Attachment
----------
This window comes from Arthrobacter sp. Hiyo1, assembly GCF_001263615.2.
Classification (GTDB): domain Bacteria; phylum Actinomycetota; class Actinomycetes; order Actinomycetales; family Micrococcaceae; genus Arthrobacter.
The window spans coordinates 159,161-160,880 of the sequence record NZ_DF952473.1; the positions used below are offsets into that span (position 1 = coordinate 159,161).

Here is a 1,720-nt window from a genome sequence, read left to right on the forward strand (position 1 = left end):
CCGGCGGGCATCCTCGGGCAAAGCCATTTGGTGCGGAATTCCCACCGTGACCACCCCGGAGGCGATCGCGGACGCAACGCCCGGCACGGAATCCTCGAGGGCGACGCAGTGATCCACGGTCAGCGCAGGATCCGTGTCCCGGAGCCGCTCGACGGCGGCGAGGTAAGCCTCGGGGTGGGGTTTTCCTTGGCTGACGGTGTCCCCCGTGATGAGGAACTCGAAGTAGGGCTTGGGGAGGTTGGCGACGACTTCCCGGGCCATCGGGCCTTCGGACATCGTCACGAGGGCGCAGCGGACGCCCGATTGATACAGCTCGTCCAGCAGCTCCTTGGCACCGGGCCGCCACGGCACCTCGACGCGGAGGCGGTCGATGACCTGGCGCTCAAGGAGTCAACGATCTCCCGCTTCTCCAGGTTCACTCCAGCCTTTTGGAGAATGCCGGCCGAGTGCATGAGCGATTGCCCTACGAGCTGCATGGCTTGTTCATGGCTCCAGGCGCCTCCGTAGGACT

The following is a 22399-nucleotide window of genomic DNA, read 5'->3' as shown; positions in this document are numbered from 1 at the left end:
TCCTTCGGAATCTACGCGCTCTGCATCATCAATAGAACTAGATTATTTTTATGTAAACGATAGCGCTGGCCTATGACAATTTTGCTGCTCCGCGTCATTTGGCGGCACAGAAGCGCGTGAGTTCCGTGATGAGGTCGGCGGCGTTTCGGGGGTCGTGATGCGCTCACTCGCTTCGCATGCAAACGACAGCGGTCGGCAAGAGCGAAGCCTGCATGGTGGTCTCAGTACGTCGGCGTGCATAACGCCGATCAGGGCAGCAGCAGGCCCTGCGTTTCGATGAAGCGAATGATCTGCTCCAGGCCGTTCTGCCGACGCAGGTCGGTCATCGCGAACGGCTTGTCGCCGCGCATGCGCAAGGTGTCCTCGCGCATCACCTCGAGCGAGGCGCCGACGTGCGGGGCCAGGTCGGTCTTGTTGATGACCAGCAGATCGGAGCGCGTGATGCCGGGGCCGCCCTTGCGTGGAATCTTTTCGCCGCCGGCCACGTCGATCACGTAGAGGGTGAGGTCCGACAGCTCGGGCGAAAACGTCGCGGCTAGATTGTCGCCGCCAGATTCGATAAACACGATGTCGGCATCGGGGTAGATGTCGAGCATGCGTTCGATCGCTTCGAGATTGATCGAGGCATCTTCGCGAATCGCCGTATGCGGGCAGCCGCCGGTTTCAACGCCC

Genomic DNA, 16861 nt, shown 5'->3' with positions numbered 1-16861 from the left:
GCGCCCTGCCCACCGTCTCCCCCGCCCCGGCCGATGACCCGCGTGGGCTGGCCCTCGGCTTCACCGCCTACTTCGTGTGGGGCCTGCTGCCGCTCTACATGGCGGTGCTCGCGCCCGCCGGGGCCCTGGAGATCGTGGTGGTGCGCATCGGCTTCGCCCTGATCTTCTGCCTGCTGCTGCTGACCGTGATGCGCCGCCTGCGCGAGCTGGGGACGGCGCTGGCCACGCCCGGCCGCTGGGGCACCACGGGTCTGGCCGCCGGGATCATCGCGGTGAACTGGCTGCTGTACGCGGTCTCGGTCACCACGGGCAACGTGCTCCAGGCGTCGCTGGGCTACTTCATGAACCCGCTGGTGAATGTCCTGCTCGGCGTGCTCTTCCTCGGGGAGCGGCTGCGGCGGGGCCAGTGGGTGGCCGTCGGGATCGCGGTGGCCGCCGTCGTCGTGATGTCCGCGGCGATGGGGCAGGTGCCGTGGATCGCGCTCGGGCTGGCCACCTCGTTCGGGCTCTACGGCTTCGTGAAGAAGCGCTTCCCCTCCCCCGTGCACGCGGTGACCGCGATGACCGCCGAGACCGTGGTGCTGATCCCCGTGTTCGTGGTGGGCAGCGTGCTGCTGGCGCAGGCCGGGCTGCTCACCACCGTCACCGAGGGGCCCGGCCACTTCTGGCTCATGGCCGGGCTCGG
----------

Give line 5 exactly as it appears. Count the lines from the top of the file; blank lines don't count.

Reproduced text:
CCGGCGGGCATCCTCGGGCAAAGCCATTTGGTGCGGAATTCCCACCGTGACCACCCCGGAGGCGATCGCGGACGCAACGCCCGGCACGGAATCCTCGAGGGCGACGCAGTGATCCACGGTCAGCGCAGGATCCGTGTCCCGGAGCCGCTCGACGGCGGCGAGGTAAGCCTCGGGGTGGGGTTTTCCTTGGCTGACGGTGTCCCCCGTGATGAGGAACTCGAAGTAGGGCTTGGGGAGGTTGGCGACGACTTCCCGGGCCATCGGGCCTTCGGACATCGTCACGAGGGCGCAGCGGACGCCCGATTGATACAGCTCGTCCAGCAGCTCCTTGGCACCGGGCCGCCACGGCACCTCGACGCGGAGGCGGTCGATGACCTGGCGCTCAAGGAGTCAACGATCTCCCGCTTCTCCAGGTTCACTCCAGCCTTTTGGAGAATGCCGGCCGAGTGCATGAGCGATTGCCCTACGAGCTGCATGGCTTGTTCATGGCTCCAGGCGCCTCCGTAGGACT